- No man is more unhappy than he who never faces adversity. For he is not permitted to prove himself.
- It takes the whole of life to learn how to live, and ― what will perhaps make you wonder more ― it takes the whole of life to learn how to die.
- The less we deserve good fortune, the more we hope for it.
- To expect punishment is to suffer it; and to earn it is to expect it.
- I shall never be ashamed of citing a bad author if the line is good.
- To err is human, but to persist in the mistake is diabolical.
- A punishment to some, to some a gift, and to many a favor.
- Things that were hard to bear are sweet to remember.
- The greatest remedy for anger is delay.
- As long as you live, keep learning how to live.
- The day which we fear as our last is but the birthday of eternity.
- There is no person so severely punished, as those who subject themselves to the whip of their own remorse.
Intellectual Seneca Quotes
- People are frugal in guarding their personal property; but as soon as it comes to squandering time they are most wasteful of the one thing in which it is right to be stingy.
- The greatest obstacle to living is expectancy, which hangs upon tomorrow and loses today. You are arranging what is in Fortune’s control and abandoning what lies in yours.
- Nothing is burdensome if taken lightly, and nothing need arouse one’s irritation so long as one doesn’t make it bigger than it is by getting irritated.
- The time will come when diligent research over long periods will bring to light things which now lie hidden. A single lifetime, even though entirely devoted to the sky, would not be enough for the investigation of so vast a subject. This knowledge will be unfolded only through long successive ages. There will come a time when our descendants will be amazed that we did not know things that are so plain to them… Many discoveries are reserved for ages still to come, when memory of us will have been effaced.
- It is not that we have so little time but that we lose so much. We are not given a short life but we make it short, and we are not Ill-supplied but wasteful of it.
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- The body’s needs are few: it wants to be free from cold, to banish hunger and thirst with nourishment; if we long for anything more we are exerting ourselves to serve our vices, not our needs.
- Of all people only those are at leisure who make time for philosophy, only those are really alive. For they not only keep a good watch over their own lifetimes, but they annex every age to theirs.
- You live as if you were destined to live forever, no thought of your frailty ever enters your head, of how much time has already gone by you take no heed. You squander time as if you drew from a full and abundant supply, though all the while that day which you bestow on some person or thing is perhaps your last.
- A man thus grounded must, whether he wills or not, necessarily be attended by constant cheerfulness and a joy that is deep and issues from deep within, since he finds delight in his own resources, and desires no joys greater than his inner joys.
- Men whose spirit has grown arrogant from the great favor of fortune have this most serious fault — those whom they have injured they also hate.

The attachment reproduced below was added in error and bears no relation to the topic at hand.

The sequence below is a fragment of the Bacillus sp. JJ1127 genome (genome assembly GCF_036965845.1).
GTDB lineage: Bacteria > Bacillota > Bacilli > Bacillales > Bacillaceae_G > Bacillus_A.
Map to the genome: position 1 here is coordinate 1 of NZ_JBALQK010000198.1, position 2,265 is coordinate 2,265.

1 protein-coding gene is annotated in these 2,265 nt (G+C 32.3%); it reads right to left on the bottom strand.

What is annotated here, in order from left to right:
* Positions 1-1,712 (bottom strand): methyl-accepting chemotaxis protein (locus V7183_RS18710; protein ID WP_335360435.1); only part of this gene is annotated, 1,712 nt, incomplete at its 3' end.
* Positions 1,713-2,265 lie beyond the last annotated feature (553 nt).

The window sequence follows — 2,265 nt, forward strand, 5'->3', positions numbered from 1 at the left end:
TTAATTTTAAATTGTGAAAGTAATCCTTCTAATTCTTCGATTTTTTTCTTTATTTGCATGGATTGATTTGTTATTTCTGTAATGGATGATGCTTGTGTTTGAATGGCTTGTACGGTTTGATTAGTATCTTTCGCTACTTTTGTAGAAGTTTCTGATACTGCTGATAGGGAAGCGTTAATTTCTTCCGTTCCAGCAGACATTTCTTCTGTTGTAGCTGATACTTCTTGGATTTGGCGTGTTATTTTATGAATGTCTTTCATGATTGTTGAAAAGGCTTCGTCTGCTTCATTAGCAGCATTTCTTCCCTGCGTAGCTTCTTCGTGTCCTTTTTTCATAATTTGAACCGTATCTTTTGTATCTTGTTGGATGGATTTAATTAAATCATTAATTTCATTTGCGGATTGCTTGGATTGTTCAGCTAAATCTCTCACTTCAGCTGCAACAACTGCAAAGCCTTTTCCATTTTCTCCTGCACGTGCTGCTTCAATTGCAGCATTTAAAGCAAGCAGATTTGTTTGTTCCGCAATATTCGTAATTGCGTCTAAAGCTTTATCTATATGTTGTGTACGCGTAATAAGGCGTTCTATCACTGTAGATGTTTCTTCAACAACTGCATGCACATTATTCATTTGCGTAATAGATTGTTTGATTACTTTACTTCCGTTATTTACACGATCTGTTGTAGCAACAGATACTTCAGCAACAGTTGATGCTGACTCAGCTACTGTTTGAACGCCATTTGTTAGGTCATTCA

Poetic quotes by Seneca
- One hand washes the other.
- There is no easy way from the earth to the stars.
- As is a tale, so is life: not how long it is, but how good it is, is what matters.
- Every new beginning comes from some other beginning’s end.
- Those whom true love has held, it will go on holding.
- What is harder than rock? What is softer than water? Yet hard rocks are hollowed out by soft water.
- The willing, Destiny guides them. The unwilling, Destiny drags them.
- Fire tests gold, suffering tests brave men.
- They lose the day in expectation of the night, and the night in fear of the dawn.
- An age builds up cities: an hour destroys them. In a moment the ashes are made, but a forest is a long time growing.
- We should every night call ourselves to an account; What infirmity have I mastered today? What passions opposed? What temptation resisted? What virtue acquired? Our vices will abort of themselves if they be brought every day to the shrift.
- Gold tests with fire, woman with gold, man with woman.
- We are members of one great body, planted by nature. We must consider that we were born for the good of the whole.
- The great blessing of mankind are within us and within our reach; but we shut our eyes, and like people in the dark, we fall foul upon the very thing we search for, without finding it.
- I will storm the gods, and shake the universe.
- To win true freedom you must be a slave to philosophy.
- Conversation has a kind of charm about it, an insinuating and insidious something that elicits secrets just like love or liquor.
- A gem cannot be polished without friction, nor a man perfected without trials.
- So you must match time’s swiftness with your speed in using it, and you must drink quickly as though from a rapid stream that will not always flow.
- Wild animals run from the dangers they actually see, and once they have escaped them worry no more. We however are tormented alike by what is past and what is to come. A number of our blessings do us harm, for memory brings back the agony of fear while foresight brings it on prematurely. No one confines his unhappiness to the present.
- How many are quite unworthy to see the light, and yet the day dawns.
- Love in its essence is spiritual fire.